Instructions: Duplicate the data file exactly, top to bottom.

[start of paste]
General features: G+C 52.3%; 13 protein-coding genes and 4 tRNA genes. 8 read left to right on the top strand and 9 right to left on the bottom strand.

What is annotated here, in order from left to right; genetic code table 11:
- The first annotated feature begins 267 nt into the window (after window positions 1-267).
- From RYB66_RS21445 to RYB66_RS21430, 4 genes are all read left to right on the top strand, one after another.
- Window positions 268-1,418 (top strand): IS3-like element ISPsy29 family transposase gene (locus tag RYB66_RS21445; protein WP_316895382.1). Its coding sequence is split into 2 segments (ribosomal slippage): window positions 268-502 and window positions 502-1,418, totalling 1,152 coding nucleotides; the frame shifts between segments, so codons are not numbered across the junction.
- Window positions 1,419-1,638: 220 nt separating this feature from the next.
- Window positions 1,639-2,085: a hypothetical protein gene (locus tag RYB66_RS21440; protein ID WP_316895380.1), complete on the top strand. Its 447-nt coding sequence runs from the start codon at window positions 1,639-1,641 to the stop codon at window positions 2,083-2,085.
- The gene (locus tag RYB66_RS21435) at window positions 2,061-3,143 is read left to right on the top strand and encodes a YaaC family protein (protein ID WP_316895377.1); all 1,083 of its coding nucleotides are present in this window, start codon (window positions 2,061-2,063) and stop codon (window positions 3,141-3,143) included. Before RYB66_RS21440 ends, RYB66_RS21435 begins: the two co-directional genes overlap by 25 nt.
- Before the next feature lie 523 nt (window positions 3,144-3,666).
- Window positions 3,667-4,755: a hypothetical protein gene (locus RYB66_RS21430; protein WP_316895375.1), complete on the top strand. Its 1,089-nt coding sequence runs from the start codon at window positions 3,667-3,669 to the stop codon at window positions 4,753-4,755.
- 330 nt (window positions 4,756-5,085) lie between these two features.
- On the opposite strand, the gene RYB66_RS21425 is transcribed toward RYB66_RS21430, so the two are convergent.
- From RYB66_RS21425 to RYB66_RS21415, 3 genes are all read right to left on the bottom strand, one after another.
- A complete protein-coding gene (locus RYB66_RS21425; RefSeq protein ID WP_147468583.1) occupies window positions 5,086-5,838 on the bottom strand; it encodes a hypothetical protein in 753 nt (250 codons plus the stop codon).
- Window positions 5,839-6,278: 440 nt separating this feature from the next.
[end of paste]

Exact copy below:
General features: G+C 52.3%; 13 protein-coding genes and 4 tRNA genes. 8 read left to right on the top strand and 9 right to left on the bottom strand.

What is annotated here, in order from left to right; genetic code table 11:
- The first annotated feature begins 267 nt into the window (after window positions 1-267).
- From RYB66_RS21445 to RYB66_RS21430, 4 genes are all read left to right on the top strand, one after another.
- Window positions 268-1,418 (top strand): IS3-like element ISPsy29 family transposase gene (locus tag RYB66_RS21445; protein WP_316895382.1). Its coding sequence is split into 2 segments (ribosomal slippage): window positions 268-502 and window positions 502-1,418, totalling 1,152 coding nucleotides; the frame shifts between segments, so codons are not numbered across the junction.
- Window positions 1,419-1,638: 220 nt separating this feature from the next.
- Window positions 1,639-2,085: a hypothetical protein gene (locus tag RYB66_RS21440; protein ID WP_316895380.1), complete on the top strand. Its 447-nt coding sequence runs from the start codon at window positions 1,639-1,641 to the stop codon at window positions 2,083-2,085.
- The gene (locus tag RYB66_RS21435) at window positions 2,061-3,143 is read left to right on the top strand and encodes a YaaC family protein (protein ID WP_316895377.1); all 1,083 of its coding nucleotides are present in this window, start codon (window positions 2,061-2,063) and stop codon (window positions 3,141-3,143) included. Before RYB66_RS21440 ends, RYB66_RS21435 begins: the two co-directional genes overlap by 25 nt.
- Before the next feature lie 523 nt (window positions 3,144-3,666).
- Window positions 3,667-4,755: a hypothetical protein gene (locus RYB66_RS21430; protein WP_316895375.1), complete on the top strand. Its 1,089-nt coding sequence runs from the start codon at window positions 3,667-3,669 to the stop codon at window positions 4,753-4,755.
- 330 nt (window positions 4,756-5,085) lie between these two features.
- On the opposite strand, the gene RYB66_RS21425 is transcribed toward RYB66_RS21430, so the two are convergent.
- From RYB66_RS21425 to RYB66_RS21415, 3 genes are all read right to left on the bottom strand, one after another.
- A complete protein-coding gene (locus RYB66_RS21425; RefSeq protein ID WP_147468583.1) occupies window positions 5,086-5,838 on the bottom strand; it encodes a hypothetical protein in 753 nt (250 codons plus the stop codon).
- Window positions 5,839-6,278: 440 nt separating this feature from the next.